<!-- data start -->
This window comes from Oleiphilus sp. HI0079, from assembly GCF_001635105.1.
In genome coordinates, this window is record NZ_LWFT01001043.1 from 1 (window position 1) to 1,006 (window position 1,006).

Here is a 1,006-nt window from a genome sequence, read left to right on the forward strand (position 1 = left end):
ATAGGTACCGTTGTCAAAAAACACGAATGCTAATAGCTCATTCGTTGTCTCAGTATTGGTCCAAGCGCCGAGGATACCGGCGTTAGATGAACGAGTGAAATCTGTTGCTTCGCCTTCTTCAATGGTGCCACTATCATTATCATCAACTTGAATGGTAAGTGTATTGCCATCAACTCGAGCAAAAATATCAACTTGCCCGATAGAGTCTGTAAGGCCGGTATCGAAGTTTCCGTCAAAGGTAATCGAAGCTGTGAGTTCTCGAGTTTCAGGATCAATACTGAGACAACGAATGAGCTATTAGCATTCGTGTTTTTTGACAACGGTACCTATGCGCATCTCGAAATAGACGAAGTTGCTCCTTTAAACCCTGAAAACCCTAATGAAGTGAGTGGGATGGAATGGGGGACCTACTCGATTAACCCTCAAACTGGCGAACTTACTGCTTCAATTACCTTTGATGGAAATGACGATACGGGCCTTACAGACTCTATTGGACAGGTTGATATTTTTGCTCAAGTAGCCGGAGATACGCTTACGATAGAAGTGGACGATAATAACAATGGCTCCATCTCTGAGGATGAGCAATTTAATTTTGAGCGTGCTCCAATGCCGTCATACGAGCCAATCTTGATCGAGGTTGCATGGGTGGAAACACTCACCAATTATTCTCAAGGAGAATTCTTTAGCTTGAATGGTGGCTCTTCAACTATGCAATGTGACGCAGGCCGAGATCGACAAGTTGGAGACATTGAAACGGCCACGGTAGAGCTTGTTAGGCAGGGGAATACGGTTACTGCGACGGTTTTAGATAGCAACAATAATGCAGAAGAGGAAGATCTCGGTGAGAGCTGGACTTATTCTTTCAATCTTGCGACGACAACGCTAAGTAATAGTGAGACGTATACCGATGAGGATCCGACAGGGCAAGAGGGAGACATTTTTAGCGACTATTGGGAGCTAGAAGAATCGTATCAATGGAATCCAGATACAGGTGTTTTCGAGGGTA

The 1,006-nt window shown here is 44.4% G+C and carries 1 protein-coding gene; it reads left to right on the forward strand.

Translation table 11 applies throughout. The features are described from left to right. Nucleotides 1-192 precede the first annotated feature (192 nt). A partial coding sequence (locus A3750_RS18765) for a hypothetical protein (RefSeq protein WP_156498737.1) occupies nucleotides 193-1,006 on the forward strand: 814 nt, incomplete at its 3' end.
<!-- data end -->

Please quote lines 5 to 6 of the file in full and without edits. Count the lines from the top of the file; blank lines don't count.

The 1,006-nt window shown here is 44.4% G+C and carries 1 protein-coding gene; it reads left to right on the forward strand.

Translation table 11 applies throughout. The features are described from left to right. Nucleotides 1-192 precede the first annotated feature (192 nt). A partial coding sequence (locus A3750_RS18765) for a hypothetical protein (RefSeq protein WP_156498737.1) occupies nucleotides 193-1,006 on the forward strand: 814 nt, incomplete at its 3' end.